The University of Miami-Coral Gables, FL
We’re in Miami, b-tch!
What it Feels Like to Go Here
Students at the University of Miami know exactly what they’re doing when they sign up for four years of living in the one of the most popular cities in the U.S. While the heat melts the soles of your shoes off in the fall semester (don’t even think about staying in south Florida during the summer unless you’re at the beach), students score full-time beach access and return home for winter break with killer tans.
UM has given birth to some of the biggest stars in recent history. When it comes to entertainment, UM packs a punch with graduates like Sylvester Stallone, Enrique Iglesias and Dwayne Johnson, who once called the 305 home. A city like Miami also fosters an environment for politics with alumni like U.S. Representative for Florida Ileana Ros-Lehtinen and U.S. Senator for Florida—and former presidential hopeful—Marco Rubio. A major player in UM’s alumni athletic department is Alex Rodriguez, the baseball star colloquially known as A-Rod. After seeing their top-of-the-line alumni, you know it’s all about the U!
Where We Hang
The top on-campus spot is the Student Activities Center (SAC), which houses the only on-campus bar, the Rat, and a beautiful view of Lake Osceola. The best part? SAC has a Starbucks and Jamba Juice for students to stay hydrated while studying in the Sunshine State. Killer off-campus spots include South Beach and Wynwood, Miami’s art district. To really get immersed in the south Florida culture, students often hit up Runway, a nightclub opened only on Fridays and hosts the best reggae and Caribbean party in the 305. You’re also not a Cane until you’ve danced the stresses of exams away at LIV on Miami Beach. Students have a variety of other options to end their week in style including Nikki Beach, the Grove and Key Biscayne—imagine Spring Break every weekend.
1. How much are students partying?
“Miami is definitely a party school. If you’re under 21, there are always parties available to meet people and to hang out. If you’re over 21, there are plenty of clubs just a few train stops away. If you’re a lady, start mingling for some free drinks,” junior Chitra Gotluru said.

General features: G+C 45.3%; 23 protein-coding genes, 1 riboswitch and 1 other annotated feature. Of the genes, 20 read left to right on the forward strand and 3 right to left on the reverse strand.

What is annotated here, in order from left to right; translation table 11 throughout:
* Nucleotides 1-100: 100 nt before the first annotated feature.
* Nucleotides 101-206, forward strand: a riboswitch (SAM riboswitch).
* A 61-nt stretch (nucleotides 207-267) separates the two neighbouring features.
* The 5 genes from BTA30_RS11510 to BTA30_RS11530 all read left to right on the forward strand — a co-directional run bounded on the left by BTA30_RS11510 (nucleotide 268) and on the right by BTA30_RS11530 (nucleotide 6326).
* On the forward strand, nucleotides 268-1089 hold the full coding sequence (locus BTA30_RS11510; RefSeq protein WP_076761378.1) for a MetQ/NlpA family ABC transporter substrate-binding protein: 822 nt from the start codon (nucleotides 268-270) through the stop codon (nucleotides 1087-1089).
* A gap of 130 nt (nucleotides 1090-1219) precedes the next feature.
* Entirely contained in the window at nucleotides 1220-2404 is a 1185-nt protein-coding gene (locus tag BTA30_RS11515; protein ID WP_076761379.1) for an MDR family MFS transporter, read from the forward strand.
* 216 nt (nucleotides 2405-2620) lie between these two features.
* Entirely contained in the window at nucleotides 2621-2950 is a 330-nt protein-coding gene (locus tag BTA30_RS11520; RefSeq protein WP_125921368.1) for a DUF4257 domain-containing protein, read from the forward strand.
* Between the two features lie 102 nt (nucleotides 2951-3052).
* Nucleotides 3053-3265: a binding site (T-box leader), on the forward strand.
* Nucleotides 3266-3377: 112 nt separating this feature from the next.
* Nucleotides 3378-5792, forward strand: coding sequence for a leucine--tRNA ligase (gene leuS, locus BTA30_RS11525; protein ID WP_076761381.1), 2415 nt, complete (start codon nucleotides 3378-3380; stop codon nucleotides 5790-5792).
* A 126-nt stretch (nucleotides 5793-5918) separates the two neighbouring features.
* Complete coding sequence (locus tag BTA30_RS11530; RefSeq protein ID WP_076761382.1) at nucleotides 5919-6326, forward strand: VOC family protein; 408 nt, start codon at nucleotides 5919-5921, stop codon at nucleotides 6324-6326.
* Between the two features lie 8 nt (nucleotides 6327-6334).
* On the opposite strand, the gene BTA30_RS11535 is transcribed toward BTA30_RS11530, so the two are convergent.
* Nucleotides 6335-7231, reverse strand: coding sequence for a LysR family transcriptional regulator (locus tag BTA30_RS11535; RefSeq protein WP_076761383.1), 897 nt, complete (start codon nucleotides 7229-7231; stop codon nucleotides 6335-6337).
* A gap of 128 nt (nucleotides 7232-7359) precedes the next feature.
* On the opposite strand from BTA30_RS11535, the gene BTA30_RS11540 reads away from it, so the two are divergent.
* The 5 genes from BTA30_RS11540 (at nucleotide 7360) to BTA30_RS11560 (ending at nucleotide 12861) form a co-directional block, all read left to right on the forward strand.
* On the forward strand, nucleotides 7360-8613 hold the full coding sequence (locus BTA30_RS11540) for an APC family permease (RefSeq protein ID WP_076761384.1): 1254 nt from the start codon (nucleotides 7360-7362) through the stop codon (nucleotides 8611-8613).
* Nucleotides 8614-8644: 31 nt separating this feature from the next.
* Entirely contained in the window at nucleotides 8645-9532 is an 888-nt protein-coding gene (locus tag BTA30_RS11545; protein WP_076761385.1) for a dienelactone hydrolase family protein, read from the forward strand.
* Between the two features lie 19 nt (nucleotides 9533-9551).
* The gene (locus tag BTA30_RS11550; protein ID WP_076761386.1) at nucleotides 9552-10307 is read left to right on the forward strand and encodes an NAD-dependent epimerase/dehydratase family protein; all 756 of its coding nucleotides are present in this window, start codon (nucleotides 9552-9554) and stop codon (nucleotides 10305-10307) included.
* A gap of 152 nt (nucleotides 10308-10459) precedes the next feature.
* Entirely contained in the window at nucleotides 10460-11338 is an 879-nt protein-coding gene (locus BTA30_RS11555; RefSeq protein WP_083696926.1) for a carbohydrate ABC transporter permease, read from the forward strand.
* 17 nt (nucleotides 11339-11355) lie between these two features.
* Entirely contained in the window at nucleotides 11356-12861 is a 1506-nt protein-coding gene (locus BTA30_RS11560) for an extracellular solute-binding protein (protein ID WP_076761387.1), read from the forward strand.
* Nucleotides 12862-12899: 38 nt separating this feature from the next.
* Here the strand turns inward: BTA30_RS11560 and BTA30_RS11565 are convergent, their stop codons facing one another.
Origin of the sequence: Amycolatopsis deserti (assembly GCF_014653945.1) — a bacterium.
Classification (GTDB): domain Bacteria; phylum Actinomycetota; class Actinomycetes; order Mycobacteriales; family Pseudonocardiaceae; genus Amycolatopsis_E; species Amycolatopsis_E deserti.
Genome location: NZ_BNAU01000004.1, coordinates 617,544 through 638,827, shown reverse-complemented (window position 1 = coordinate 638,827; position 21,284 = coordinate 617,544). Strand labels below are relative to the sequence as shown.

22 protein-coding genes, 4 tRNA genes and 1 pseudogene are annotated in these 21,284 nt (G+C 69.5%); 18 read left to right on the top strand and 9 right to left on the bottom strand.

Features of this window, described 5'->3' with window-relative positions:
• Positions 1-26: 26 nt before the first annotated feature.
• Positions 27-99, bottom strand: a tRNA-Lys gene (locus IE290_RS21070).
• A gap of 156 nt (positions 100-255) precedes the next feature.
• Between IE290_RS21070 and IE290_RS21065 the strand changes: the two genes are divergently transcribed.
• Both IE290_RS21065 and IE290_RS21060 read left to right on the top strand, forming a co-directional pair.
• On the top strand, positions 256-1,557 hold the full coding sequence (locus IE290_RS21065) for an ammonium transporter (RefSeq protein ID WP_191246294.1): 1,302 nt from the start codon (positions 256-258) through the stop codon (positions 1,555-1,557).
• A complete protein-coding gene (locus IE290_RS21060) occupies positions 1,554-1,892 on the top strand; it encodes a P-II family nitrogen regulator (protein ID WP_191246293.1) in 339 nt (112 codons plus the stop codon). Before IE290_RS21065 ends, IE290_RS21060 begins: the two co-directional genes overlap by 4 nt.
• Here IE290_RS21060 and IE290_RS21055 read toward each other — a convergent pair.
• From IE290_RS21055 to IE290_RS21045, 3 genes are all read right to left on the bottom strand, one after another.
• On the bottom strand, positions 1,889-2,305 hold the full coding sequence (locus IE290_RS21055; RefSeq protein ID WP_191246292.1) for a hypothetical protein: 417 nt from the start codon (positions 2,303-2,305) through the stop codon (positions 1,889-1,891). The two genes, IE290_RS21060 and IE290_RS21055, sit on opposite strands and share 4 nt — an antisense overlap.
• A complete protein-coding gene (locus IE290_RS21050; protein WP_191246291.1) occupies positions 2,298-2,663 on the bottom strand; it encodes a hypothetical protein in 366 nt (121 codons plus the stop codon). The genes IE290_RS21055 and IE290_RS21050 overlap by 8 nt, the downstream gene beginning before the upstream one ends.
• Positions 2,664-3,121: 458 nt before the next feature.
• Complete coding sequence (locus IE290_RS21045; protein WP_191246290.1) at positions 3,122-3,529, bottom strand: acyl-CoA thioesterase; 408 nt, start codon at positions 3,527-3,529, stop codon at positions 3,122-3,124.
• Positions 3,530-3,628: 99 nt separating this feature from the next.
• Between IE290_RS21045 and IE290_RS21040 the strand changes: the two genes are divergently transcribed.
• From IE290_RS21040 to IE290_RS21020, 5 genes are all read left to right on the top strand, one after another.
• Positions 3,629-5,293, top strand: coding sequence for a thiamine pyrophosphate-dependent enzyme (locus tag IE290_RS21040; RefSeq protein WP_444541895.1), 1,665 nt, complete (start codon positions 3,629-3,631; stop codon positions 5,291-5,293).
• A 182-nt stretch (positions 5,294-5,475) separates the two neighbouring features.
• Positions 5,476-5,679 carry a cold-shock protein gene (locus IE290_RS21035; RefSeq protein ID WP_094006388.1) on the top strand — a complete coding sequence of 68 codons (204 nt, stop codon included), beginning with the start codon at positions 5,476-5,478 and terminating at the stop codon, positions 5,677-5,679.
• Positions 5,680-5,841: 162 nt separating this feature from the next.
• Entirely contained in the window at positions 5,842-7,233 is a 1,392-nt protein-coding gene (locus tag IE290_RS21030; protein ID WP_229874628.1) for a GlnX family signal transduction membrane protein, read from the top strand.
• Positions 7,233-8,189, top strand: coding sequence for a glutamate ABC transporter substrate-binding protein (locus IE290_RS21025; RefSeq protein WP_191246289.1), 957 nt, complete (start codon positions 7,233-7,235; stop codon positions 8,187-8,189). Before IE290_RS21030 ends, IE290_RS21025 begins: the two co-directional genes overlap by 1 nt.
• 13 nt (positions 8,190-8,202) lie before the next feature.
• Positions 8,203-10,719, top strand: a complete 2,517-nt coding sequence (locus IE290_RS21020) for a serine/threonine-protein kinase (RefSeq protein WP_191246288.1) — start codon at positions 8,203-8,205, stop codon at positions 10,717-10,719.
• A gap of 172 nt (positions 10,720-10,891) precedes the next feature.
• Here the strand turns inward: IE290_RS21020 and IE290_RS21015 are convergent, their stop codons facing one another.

2. What will you get in trouble for at your school?
“We have a canal that apparently goes to the ocean, and I’ve heard rumors that people have tried to take it all the way out. I heard that people once tried to take a kayak,” junior Deanna Henry said.
3. How much sex are students having?
“UM does have a hook up culture. It’s not the majority of students that are partaking, you just hear about it often,” senior Tomas Cacicedo said.
4. What would you tell incoming freshman about your school?
“I’d say don’t procrastinate, get to know your professors/keep in touch with those in areas you want to go into in the future, ask them for advice and don’t be afraid to ask for help. Don’t be afraid to try new classes in areas that may not have to do with your major, and enjoy!” Vanessa Michaud, Class of 2015, said.
5. What surprised you the most about UM?
“Since diversity is such a big thing on campus, political correctness is too… So always being respectful and politically correct is important,” Michael Fuentes, Class of 2016, said.
5 Student Reviews
“At UM, they make Homecoming a competition, and you can compete as part of an organization. I participated with La Federación de Estudiantes Cubanos, and we won twice. Since we won, we got to sing the alma mater at the Homecoming game as a group, it was awesome. The Homecoming experience was always my favorite.”–Vanessa Michaud, International Finance and Marketing major, Class of 2015
“Joining organizations is a big part of UM culture that stands out from other schools. Joining an org makes you feel a part of something bigger than yourself.”–Michael Fuentes, Business Law, Class of 2016
“I think my favorite experience was when I presented research that I did under a professor in the chemistry department. She did analytical chemistry that uses light beams to make sense of electron movements. It’s my favorite just because I can always party, but presenting research in a national conference and working on stuff like that is a very rare opportunity.”–Chitra Gotluru, Biology major, Class of 2018